Egerton 1070, f. 94v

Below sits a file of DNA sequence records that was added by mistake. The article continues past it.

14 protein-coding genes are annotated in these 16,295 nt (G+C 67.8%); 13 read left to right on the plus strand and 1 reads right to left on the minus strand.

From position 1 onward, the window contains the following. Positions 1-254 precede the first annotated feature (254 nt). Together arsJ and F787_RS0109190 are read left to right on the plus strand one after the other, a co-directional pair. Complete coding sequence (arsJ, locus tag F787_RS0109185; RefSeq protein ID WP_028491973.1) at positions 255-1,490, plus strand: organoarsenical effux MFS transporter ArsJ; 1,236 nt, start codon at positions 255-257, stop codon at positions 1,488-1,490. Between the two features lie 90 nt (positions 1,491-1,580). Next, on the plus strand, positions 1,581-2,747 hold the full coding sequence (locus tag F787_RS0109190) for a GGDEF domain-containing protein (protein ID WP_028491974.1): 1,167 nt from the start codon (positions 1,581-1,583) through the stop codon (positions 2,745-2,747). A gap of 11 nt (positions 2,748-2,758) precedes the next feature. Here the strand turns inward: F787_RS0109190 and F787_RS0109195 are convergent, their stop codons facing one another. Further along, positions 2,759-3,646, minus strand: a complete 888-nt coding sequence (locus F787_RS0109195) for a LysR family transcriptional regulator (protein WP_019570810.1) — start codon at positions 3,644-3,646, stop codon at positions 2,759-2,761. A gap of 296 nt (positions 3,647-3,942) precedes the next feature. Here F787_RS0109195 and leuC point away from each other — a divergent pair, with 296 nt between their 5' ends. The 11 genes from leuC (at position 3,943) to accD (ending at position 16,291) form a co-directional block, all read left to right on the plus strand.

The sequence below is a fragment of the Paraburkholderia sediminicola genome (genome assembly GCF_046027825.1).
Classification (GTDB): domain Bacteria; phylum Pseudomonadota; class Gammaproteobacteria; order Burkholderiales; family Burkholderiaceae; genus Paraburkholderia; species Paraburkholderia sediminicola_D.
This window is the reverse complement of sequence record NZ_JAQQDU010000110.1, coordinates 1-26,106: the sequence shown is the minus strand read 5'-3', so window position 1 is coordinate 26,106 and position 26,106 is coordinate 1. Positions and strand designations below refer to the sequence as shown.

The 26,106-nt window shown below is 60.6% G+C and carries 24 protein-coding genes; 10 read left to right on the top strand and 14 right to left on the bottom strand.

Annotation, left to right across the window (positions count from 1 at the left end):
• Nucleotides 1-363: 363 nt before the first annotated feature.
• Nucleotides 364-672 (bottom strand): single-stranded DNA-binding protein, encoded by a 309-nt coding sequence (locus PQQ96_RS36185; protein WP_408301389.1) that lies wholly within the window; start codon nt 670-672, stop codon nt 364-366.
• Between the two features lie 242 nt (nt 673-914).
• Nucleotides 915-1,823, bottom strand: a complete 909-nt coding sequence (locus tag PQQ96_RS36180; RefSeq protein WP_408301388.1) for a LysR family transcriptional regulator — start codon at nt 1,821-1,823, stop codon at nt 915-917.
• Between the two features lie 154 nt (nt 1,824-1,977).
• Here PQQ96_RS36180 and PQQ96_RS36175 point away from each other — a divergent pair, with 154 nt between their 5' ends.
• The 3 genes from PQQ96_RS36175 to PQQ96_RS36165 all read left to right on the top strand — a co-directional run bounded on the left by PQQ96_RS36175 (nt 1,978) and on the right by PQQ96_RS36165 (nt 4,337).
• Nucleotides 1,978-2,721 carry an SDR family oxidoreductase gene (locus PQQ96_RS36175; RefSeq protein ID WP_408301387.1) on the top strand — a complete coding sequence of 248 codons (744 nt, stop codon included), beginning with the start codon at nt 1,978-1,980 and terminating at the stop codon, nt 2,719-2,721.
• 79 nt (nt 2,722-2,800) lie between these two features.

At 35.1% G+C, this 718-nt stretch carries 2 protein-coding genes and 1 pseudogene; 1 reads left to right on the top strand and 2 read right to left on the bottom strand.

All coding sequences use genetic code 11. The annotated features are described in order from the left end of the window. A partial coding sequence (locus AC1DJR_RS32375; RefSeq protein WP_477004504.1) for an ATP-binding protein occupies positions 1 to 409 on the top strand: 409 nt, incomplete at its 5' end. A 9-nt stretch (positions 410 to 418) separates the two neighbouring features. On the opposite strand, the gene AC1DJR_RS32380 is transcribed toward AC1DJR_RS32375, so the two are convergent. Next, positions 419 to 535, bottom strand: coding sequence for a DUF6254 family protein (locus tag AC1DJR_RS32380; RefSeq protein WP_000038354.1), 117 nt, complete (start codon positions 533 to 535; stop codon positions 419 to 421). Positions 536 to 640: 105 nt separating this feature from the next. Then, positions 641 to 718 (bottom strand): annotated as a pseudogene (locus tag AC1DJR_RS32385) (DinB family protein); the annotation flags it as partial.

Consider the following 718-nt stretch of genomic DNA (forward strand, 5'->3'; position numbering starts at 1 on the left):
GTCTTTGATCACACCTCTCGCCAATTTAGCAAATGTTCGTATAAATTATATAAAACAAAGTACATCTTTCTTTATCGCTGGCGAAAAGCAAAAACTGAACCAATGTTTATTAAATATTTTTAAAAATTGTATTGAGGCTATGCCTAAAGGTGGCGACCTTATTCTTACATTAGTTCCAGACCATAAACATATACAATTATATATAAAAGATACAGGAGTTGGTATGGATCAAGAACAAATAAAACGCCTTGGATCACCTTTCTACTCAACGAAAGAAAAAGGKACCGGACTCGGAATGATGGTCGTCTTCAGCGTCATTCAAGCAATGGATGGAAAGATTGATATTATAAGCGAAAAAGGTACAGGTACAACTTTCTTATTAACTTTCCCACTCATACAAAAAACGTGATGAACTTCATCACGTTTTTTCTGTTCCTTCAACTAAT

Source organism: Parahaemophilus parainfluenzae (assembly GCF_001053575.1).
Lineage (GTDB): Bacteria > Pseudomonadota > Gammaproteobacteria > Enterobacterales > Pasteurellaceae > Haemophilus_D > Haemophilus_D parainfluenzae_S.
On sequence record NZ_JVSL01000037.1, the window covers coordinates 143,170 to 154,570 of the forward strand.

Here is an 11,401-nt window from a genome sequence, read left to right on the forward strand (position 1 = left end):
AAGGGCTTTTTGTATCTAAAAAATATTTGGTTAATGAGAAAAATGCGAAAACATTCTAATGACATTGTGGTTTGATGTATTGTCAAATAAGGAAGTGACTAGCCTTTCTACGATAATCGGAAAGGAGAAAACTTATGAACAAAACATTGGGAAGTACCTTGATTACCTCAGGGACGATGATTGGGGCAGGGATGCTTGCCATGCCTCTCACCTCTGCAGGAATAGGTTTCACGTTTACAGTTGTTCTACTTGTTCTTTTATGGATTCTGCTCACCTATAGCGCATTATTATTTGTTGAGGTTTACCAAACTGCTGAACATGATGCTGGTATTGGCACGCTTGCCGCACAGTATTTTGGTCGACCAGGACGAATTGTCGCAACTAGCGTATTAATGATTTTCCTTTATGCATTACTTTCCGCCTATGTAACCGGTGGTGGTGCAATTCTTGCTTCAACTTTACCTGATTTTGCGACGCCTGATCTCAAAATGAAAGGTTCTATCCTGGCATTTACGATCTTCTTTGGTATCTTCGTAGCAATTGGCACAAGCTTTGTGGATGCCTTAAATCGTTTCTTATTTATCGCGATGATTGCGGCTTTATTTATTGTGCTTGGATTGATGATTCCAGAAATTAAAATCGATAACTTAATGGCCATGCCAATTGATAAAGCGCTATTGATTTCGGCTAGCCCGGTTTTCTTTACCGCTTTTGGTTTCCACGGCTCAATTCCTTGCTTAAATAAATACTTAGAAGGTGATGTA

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A book of hours in Paris in the Bibliothèque Mazarine (ms. 469), apparently made for the dauphin Louis de Guyenne around 1415, was formerly attributed to the Boucicaut Master but is now the eponymous manuscript for the distinctive Mazarine Master (fl. in Paris, c. 1400-1420). The two artists share similar styles, but there are characteristic differences: the Mazarine Master often paints a layer of green beneath his flesh tones, and his figures are more roundly modelled. In contrast, the Boucicaut Master prefers very light flesh tones formed primarily by small grey brushstrokes. Finding a vivid echo first in the work of the Mazarine Master are miniatures filling the entire picture page and animated borders incorporating medallions related to the main image (later a signature of the Bedford Master); these devices were apparently brought to Paris by the Italian Master of the Brussels Initials. Different from the Boucicaut Master are the coloured backgrounds with gold acanthus, which are also used by the Mazarine Master’s main collaborator, the Egerton Master. The angel in the margin carrying a branch intertwined with acanthus follows the concept for borders invented by the Egerton Master.  
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